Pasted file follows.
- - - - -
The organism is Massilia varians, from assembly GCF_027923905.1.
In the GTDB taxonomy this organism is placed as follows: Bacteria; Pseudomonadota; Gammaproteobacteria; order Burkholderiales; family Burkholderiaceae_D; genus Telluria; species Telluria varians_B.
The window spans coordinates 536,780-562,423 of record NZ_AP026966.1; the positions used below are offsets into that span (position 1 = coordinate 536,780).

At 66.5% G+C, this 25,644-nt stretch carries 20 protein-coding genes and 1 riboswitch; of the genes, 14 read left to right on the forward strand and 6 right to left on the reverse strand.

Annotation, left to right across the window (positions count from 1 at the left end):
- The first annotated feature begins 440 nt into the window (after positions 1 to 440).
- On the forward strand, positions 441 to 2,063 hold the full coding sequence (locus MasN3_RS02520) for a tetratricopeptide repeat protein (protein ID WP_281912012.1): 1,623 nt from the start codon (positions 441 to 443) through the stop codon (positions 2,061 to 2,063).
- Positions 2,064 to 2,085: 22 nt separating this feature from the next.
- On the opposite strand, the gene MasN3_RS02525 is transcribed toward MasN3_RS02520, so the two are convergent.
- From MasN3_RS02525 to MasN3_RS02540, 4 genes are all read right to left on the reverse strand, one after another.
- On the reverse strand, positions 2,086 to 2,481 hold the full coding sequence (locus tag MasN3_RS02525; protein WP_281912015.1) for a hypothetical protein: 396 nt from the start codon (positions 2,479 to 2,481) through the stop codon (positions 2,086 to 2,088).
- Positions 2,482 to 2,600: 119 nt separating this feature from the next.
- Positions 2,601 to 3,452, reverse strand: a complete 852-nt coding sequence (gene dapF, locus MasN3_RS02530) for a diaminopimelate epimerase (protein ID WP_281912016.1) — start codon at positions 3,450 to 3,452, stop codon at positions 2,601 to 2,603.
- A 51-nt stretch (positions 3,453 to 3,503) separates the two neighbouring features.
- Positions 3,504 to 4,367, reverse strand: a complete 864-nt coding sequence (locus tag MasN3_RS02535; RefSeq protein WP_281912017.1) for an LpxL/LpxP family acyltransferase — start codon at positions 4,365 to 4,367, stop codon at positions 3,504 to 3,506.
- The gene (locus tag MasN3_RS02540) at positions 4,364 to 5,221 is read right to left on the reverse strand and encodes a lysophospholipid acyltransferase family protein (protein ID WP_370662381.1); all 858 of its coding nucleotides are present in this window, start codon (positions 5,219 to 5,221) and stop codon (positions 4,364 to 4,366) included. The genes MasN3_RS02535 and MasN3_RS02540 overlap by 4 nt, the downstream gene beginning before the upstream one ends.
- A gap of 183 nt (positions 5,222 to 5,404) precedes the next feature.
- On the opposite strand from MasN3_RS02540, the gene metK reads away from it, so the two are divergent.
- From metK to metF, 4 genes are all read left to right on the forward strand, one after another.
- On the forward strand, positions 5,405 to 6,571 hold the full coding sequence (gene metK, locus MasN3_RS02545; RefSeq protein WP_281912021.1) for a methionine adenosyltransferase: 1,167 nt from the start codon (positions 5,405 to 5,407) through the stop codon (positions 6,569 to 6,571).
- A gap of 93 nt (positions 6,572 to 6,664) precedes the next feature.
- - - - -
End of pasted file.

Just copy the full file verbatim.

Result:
The organism is Massilia varians, from assembly GCF_027923905.1.
In the GTDB taxonomy this organism is placed as follows: Bacteria; Pseudomonadota; Gammaproteobacteria; order Burkholderiales; family Burkholderiaceae_D; genus Telluria; species Telluria varians_B.
The window spans coordinates 536,780-562,423 of record NZ_AP026966.1; the positions used below are offsets into that span (position 1 = coordinate 536,780).

At 66.5% G+C, this 25,644-nt stretch carries 20 protein-coding genes and 1 riboswitch; of the genes, 14 read left to right on the forward strand and 6 right to left on the reverse strand.

Annotation, left to right across the window (positions count from 1 at the left end):
- The first annotated feature begins 440 nt into the window (after positions 1 to 440).
- On the forward strand, positions 441 to 2,063 hold the full coding sequence (locus MasN3_RS02520) for a tetratricopeptide repeat protein (protein ID WP_281912012.1): 1,623 nt from the start codon (positions 441 to 443) through the stop codon (positions 2,061 to 2,063).
- Positions 2,064 to 2,085: 22 nt separating this feature from the next.
- On the opposite strand, the gene MasN3_RS02525 is transcribed toward MasN3_RS02520, so the two are convergent.
- From MasN3_RS02525 to MasN3_RS02540, 4 genes are all read right to left on the reverse strand, one after another.
- On the reverse strand, positions 2,086 to 2,481 hold the full coding sequence (locus tag MasN3_RS02525; protein WP_281912015.1) for a hypothetical protein: 396 nt from the start codon (positions 2,479 to 2,481) through the stop codon (positions 2,086 to 2,088).
- Positions 2,482 to 2,600: 119 nt separating this feature from the next.
- Positions 2,601 to 3,452, reverse strand: a complete 852-nt coding sequence (gene dapF, locus MasN3_RS02530) for a diaminopimelate epimerase (protein ID WP_281912016.1) — start codon at positions 3,450 to 3,452, stop codon at positions 2,601 to 2,603.
- A 51-nt stretch (positions 3,453 to 3,503) separates the two neighbouring features.
- Positions 3,504 to 4,367, reverse strand: a complete 864-nt coding sequence (locus tag MasN3_RS02535; RefSeq protein WP_281912017.1) for an LpxL/LpxP family acyltransferase — start codon at positions 4,365 to 4,367, stop codon at positions 3,504 to 3,506.
- The gene (locus tag MasN3_RS02540) at positions 4,364 to 5,221 is read right to left on the reverse strand and encodes a lysophospholipid acyltransferase family protein (protein ID WP_370662381.1); all 858 of its coding nucleotides are present in this window, start codon (positions 5,219 to 5,221) and stop codon (positions 4,364 to 4,366) included. The genes MasN3_RS02535 and MasN3_RS02540 overlap by 4 nt, the downstream gene beginning before the upstream one ends.
- A gap of 183 nt (positions 5,222 to 5,404) precedes the next feature.
- On the opposite strand from MasN3_RS02540, the gene metK reads away from it, so the two are divergent.
- From metK to metF, 4 genes are all read left to right on the forward strand, one after another.
- On the forward strand, positions 5,405 to 6,571 hold the full coding sequence (gene metK, locus MasN3_RS02545; RefSeq protein WP_281912021.1) for a methionine adenosyltransferase: 1,167 nt from the start codon (positions 5,405 to 5,407) through the stop codon (positions 6,569 to 6,571).
- A gap of 93 nt (positions 6,572 to 6,664) precedes the next feature.